Oscar-winner Thomas also says producers should get enhanced recoupment positions so they aren’t paupers; he says festival heads are more crucial contacts than studio heads.
Jeremy Thomas has called for the UK to re-enter Eurimages, the Council of Europe fund for the co-production, distribution and exhibition of European cinematographic works.
The Oscar-winning producer of films from The Last Emperor to Crash to 13 Assassins was the keynote speaker today at the launch of this year’s Film London Production Finance Market.
“Are we European filmmakers in Britain or are we islanders?” Thomas asked. “We need Eurimages.”
He described co-productions as “the essential and difficult face of making movies in 2010.”
The UK joined Eurimages in 1992 but withdrew in 1996. There have been periodic calls since then for the UK to re-enter the fold. But UK public funders have been critical of the politicking and horse-trading perceived to go on in Eurimages. The DCMS argued that Eurimages didn’t deliver good value for UK producers.
During the sale-and-leaseback financing era, Britain was immensely desirable as a co-production partner. With the introduction of the UK tax credit in 2005/2006, that changed dramatically. As Thomas noted, putting together coproductions has become increasingly tough for UK producers. His remarks today are now bound to re-ignite the debate about Britain and Eurimages.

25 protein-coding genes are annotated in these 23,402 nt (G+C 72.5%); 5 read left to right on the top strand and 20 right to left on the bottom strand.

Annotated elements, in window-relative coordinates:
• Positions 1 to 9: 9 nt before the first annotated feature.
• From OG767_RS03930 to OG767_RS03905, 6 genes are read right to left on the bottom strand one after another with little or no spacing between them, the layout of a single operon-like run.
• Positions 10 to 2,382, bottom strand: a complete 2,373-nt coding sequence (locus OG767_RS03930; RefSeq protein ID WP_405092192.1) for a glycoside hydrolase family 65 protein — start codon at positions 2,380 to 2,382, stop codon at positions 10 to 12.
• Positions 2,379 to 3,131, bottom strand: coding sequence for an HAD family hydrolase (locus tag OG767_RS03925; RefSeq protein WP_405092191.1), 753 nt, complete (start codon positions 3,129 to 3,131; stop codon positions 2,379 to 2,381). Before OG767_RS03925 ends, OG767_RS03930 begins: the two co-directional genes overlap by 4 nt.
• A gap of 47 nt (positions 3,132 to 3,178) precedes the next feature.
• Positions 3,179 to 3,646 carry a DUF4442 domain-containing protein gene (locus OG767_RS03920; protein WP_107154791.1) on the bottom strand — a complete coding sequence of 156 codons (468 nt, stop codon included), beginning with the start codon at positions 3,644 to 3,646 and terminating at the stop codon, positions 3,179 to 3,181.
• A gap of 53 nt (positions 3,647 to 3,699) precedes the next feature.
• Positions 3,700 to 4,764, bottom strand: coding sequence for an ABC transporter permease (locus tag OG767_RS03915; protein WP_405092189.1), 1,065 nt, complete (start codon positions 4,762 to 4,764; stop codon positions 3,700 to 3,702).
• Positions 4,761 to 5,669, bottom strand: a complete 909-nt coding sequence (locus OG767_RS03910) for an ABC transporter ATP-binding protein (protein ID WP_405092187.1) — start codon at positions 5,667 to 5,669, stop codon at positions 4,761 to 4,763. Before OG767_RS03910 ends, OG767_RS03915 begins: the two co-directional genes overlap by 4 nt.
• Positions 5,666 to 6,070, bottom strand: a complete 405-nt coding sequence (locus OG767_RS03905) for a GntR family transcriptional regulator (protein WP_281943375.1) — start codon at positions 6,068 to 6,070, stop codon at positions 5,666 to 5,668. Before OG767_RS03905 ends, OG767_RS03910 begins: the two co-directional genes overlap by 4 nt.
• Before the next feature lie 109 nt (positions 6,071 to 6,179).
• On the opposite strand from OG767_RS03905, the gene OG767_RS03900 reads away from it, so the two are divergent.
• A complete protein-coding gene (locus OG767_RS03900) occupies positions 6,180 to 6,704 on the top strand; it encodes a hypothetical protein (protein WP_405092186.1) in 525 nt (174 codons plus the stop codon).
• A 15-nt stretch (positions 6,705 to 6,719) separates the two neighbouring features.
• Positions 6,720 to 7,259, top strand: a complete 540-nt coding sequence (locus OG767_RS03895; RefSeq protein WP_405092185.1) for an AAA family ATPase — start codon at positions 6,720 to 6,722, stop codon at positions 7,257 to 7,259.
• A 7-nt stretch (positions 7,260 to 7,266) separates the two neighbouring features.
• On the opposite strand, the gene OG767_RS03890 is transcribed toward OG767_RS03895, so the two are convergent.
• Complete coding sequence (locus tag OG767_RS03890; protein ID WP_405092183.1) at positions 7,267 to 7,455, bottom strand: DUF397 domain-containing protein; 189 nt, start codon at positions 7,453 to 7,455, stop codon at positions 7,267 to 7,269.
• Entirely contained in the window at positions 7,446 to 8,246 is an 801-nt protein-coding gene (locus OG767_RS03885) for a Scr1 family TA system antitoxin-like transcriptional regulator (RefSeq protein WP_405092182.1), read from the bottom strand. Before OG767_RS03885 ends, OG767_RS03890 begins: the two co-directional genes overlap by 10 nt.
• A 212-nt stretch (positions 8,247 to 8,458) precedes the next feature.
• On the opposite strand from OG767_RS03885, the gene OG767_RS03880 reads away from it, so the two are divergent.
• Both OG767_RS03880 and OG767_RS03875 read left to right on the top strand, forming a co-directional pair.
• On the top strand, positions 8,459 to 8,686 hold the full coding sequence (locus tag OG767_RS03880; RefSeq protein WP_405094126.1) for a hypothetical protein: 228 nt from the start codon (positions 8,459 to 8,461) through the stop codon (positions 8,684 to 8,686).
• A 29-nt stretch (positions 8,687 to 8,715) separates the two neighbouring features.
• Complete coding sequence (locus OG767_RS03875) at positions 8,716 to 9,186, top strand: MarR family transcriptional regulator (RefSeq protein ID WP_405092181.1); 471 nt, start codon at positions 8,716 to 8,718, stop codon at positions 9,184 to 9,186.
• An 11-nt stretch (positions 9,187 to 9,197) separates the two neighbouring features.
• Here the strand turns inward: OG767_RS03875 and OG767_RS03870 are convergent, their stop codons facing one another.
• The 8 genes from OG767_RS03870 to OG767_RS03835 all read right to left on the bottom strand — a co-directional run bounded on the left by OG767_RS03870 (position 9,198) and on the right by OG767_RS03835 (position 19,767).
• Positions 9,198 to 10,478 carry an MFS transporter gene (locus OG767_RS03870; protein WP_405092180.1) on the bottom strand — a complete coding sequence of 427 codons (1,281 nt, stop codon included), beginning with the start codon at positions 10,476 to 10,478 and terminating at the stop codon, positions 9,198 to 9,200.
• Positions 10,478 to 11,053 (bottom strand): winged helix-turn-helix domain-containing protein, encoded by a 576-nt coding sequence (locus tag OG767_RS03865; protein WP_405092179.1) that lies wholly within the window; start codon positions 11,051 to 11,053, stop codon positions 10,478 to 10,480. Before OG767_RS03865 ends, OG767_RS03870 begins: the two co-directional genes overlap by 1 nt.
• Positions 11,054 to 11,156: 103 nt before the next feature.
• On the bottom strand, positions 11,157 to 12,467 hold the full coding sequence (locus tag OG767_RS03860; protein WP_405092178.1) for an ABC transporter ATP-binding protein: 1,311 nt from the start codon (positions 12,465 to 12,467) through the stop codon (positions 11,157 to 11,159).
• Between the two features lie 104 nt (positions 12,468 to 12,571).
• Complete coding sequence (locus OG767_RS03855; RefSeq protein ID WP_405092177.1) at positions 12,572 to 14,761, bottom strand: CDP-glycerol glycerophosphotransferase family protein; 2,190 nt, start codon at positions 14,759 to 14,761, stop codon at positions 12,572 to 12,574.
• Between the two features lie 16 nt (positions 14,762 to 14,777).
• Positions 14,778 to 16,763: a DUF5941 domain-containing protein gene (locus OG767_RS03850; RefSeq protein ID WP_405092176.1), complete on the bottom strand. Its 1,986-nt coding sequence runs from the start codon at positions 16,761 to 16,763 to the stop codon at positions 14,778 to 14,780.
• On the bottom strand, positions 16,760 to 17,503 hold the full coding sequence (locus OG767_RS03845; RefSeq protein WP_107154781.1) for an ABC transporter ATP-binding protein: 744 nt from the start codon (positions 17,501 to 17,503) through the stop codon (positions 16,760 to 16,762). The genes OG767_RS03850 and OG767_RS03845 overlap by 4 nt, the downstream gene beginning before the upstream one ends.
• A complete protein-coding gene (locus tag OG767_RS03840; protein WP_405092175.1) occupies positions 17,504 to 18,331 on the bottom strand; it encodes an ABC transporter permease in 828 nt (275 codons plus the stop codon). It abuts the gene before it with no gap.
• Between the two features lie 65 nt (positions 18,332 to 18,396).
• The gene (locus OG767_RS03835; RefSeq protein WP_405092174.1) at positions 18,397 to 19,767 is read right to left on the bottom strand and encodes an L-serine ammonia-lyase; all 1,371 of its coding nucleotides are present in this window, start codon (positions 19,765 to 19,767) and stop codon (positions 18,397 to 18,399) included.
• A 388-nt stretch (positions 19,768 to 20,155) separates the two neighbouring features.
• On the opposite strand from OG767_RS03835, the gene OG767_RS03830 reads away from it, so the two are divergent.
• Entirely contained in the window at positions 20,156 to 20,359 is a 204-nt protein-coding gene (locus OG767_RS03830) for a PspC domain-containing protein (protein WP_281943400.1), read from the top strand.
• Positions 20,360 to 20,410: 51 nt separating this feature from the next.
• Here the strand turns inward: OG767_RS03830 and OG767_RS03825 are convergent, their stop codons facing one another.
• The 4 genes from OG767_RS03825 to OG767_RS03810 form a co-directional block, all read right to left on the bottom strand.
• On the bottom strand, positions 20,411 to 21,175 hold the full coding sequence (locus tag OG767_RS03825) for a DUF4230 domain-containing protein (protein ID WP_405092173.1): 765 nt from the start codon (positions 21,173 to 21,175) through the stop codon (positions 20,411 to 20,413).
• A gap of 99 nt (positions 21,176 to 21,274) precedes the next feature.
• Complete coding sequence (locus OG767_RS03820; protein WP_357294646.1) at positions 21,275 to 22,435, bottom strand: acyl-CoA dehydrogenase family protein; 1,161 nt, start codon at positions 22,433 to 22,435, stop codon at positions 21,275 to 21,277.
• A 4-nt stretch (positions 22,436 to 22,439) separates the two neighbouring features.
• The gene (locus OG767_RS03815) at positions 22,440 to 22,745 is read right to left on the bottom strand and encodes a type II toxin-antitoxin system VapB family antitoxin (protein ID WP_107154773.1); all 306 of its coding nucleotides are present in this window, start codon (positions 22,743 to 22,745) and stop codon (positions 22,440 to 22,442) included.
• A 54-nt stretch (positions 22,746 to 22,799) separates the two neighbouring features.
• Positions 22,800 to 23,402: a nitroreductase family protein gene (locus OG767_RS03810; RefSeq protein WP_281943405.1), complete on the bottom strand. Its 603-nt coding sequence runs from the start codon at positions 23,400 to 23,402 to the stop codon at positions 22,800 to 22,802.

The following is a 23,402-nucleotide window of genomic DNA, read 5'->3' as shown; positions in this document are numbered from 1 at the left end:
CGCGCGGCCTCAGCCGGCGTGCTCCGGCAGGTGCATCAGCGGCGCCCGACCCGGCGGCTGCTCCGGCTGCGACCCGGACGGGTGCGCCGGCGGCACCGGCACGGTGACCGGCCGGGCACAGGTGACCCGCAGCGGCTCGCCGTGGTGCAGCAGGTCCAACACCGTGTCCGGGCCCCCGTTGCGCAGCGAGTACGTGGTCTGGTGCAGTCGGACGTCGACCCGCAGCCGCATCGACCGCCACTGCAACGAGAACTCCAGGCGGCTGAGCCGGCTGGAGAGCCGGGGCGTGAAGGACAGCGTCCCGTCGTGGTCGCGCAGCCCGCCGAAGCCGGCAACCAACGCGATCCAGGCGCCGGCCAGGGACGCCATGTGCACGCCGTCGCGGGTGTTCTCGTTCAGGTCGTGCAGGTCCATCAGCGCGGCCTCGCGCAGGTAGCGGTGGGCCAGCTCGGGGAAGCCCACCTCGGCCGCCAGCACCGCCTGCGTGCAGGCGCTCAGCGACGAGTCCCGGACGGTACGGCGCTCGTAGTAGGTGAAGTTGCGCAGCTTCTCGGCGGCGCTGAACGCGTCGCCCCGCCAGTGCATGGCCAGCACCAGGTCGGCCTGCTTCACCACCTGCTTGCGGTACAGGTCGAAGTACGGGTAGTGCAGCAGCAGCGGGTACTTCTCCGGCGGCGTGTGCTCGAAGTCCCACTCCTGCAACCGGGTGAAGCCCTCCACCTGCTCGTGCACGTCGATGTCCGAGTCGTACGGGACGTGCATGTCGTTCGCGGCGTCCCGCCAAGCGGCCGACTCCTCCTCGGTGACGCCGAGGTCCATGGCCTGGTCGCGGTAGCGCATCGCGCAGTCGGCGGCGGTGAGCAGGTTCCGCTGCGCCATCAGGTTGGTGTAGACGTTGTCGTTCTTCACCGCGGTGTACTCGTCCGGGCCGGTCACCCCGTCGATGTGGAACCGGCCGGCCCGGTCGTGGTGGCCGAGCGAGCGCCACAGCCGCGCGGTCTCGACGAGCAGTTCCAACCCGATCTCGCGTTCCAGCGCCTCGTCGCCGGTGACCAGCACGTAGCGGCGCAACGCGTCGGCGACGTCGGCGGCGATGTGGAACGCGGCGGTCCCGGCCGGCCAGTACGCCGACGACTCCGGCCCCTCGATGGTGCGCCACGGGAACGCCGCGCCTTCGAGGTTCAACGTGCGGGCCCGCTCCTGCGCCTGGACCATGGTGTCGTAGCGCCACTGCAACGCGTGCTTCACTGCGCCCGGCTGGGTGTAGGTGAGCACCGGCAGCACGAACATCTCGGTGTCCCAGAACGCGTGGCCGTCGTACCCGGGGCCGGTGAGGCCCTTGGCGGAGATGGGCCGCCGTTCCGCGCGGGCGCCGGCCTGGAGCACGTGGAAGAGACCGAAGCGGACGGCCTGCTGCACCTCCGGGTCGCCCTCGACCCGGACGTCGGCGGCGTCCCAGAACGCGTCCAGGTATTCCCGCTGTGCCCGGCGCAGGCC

The veteran producer also endorsed the calls from producers’ organisation Pact for UK producers to have enhanced recoupment positions from public investment in film.
“The producer needs some ability not to be a pauper,” Thomas said. “Pauper-producer is an oxymoron. There is this strange idea that a film producer is just like a service guy. He is not. He is an entrepreneur. He needs to be encouraged to be an entrepreneur. That is what nobody has understood.”
Thomas also called on independent producers to make more inventive use of the film festival system and “to play the festival game.”
“My relationships with heads of festivals are more important to me than heads of studios,” Thomas declared.
Festivals, he elaborated, are among the few events at which independent producers can compete on level terms with the majors. “For one day, you are the main event in the world of cinema,” he said. “The world press are there and the world’s distributors are there. If you have knowledge of how to promote your film, you can score a bull’s eye. You can get a film recognised worldwide.”
Thomas also revealed that he hasn’t given up yet on the long-gestating, much-delayed Terry Gilliam Don Quixote project. “I am going to stick forever with that project if I can,” Thomas said. “I believe 1000% in Terry Gilliam being the most unique and magnificent film personality and I know that people want to see his film.”
The fourth Production Finance Market continues tomorrow with more than 100 producers and financiers attending; it is presented in association with the BFI London Film Festival.